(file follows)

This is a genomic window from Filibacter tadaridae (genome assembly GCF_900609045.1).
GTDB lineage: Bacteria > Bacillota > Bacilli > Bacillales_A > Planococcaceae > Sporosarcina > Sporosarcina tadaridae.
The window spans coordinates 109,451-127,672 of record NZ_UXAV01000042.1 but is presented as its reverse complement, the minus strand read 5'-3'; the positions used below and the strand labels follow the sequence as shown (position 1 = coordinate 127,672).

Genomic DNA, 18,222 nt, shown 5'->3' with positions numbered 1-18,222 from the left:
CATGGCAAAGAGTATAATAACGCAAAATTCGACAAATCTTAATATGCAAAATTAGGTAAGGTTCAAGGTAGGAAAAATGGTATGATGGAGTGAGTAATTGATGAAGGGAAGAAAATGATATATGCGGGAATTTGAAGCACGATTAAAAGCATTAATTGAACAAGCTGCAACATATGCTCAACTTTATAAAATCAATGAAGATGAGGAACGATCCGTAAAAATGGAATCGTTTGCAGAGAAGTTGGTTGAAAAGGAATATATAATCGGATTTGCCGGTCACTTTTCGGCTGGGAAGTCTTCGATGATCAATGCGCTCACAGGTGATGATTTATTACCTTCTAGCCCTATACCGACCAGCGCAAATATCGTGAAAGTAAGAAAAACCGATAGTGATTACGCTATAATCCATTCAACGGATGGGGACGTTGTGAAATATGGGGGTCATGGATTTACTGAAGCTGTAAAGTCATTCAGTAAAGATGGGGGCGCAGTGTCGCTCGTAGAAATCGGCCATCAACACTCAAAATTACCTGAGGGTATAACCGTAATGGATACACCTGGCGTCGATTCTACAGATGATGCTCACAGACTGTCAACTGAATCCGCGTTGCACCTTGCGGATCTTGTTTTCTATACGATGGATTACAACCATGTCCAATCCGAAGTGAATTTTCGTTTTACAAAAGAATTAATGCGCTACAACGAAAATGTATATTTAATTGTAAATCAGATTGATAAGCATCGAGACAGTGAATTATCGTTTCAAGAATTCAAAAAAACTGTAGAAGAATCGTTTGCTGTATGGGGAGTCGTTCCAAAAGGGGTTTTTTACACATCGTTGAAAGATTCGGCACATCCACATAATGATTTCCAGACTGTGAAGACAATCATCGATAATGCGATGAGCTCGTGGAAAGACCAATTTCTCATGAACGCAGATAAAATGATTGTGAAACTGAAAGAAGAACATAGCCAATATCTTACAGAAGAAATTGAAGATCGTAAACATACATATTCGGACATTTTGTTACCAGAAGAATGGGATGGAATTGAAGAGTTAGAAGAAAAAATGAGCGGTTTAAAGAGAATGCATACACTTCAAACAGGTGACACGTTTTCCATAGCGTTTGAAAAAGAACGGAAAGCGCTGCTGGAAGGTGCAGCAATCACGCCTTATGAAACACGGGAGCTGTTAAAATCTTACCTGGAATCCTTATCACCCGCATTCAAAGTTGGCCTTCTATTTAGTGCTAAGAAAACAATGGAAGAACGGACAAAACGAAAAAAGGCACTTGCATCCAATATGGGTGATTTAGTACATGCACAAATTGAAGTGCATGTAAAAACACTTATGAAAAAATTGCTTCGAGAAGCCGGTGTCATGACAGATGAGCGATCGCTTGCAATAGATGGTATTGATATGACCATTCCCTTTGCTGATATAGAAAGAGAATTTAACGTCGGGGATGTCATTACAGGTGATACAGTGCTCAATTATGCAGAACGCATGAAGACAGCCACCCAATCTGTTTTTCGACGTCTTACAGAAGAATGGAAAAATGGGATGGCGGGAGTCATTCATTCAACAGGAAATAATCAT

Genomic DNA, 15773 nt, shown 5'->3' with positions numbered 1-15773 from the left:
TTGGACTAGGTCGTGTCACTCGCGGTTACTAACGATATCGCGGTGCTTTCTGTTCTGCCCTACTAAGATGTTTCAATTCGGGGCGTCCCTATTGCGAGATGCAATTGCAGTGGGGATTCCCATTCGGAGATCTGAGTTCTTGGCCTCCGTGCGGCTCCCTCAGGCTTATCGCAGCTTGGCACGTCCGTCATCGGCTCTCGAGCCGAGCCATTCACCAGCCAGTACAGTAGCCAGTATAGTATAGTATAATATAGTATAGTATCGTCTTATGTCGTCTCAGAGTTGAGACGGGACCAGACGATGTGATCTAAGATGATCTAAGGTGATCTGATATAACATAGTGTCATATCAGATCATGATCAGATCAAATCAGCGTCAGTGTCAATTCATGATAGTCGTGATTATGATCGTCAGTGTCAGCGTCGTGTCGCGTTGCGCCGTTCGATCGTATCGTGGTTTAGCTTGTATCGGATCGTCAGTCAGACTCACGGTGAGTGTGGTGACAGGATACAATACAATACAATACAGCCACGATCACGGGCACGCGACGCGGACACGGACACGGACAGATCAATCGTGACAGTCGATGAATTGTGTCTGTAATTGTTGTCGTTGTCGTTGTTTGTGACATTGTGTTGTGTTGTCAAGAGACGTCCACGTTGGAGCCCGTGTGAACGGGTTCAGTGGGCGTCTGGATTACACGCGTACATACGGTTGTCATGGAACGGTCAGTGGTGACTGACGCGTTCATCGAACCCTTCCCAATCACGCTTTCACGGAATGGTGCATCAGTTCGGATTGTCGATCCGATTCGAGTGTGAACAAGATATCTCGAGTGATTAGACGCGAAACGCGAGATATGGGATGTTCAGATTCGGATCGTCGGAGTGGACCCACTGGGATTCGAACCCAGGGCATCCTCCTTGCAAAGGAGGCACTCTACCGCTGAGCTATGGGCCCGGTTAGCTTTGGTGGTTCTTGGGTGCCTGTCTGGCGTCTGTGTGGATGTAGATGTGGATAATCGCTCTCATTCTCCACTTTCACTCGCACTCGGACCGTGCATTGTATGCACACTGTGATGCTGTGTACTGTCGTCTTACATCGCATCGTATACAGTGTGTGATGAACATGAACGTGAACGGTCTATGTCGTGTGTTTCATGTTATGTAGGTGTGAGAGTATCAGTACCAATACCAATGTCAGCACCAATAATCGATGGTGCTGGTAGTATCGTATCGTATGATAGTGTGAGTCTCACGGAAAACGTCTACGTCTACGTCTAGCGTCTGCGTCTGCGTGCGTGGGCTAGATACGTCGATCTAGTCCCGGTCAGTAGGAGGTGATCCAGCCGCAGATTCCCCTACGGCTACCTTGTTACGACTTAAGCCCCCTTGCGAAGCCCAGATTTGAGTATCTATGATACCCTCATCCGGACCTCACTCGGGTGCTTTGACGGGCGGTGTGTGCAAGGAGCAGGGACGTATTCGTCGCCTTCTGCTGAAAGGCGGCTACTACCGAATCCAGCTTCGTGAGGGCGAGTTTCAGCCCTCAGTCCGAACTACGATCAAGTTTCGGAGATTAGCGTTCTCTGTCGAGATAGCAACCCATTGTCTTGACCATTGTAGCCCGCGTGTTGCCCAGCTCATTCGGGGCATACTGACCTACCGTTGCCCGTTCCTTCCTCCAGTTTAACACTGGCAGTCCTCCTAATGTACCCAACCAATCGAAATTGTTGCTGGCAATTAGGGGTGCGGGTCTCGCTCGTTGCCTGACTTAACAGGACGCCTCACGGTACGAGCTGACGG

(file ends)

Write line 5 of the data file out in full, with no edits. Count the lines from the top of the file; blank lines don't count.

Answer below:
CATGGCAAAGAGTATAATAACGCAAAATTCGACAAATCTTAATATGCAAAATTAGGTAAGGTTCAAGGTAGGAAAAATGGTATGATGGAGTGAGTAATTGATGAAGGGAAGAAAATGATATATGCGGGAATTTGAAGCACGATTAAAAGCATTAATTGAACAAGCTGCAACATATGCTCAACTTTATAAAATCAATGAAGATGAGGAACGATCCGTAAAAATGGAATCGTTTGCAGAGAAGTTGGTTGAAAAGGAATATATAATCGGATTTGCCGGTCACTTTTCGGCTGGGAAGTCTTCGATGATCAATGCGCTCACAGGTGATGATTTATTACCTTCTAGCCCTATACCGACCAGCGCAAATATCGTGAAAGTAAGAAAAACCGATAGTGATTACGCTATAATCCATTCAACGGATGGGGACGTTGTGAAATATGGGGGTCATGGATTTACTGAAGCTGTAAAGTCATTCAGTAAAGATGGGGGCGCAGTGTCGCTCGTAGAAATCGGCCATCAACACTCAAAATTACCTGAGGGTATAACCGTAATGGATACACCTGGCGTCGATTCTACAGATGATGCTCACAGACTGTCAACTGAATCCGCGTTGCACCTTGCGGATCTTGTTTTCTATACGATGGATTACAACCATGTCCAATCCGAAGTGAATTTTCGTTTTACAAAAGAATTAATGCGCTACAACGAAAATGTATATTTAATTGTAAATCAGATTGATAAGCATCGAGACAGTGAATTATCGTTTCAAGAATTCAAAAAAACTGTAGAAGAATCGTTTGCTGTATGGGGAGTCGTTCCAAAAGGGGTTTTTTACACATCGTTGAAAGATTCGGCACATCCACATAATGATTTCCAGACTGTGAAGACAATCATCGATAATGCGATGAGCTCGTGGAAAGACCAATTTCTCATGAACGCAGATAAAATGATTGTGAAACTGAAAGAAGAACATAGCCAATATCTTACAGAAGAAATTGAAGATCGTAAACATACATATTCGGACATTTTGTTACCAGAAGAATGGGATGGAATTGAAGAGTTAGAAGAAAAAATGAGCGGTTTAAAGAGAATGCATACACTTCAAACAGGTGACACGTTTTCCATAGCGTTTGAAAAAGAACGGAAAGCGCTGCTGGAAGGTGCAGCAATCACGCCTTATGAAACACGGGAGCTGTTAAAATCTTACCTGGAATCCTTATCACCCGCATTCAAAGTTGGCCTTCTATTTAGTGCTAAGAAAACAATGGAAGAACGGACAAAACGAAAAAAGGCACTTGCATCCAATATGGGTGATTTAGTACATGCACAAATTGAAGTGCATGTAAAAACACTTATGAAAAAATTGCTTCGAGAAGCCGGTGTCATGACAGATGAGCGATCGCTTGCAATAGATGGTATTGATATGACCATTCCCTTTGCTGATATAGAAAGAGAATTTAACGTCGGGGATGTCATTACAGGTGATACAGTGCTCAATTATGCAGAACGCATGAAGACAGCCACCCAATCTGTTTTTCGACGTCTTACAGAAGAATGGAAAAATGGGATGGCGGGAGTCATTCATTCAACAGGAAATAATCAT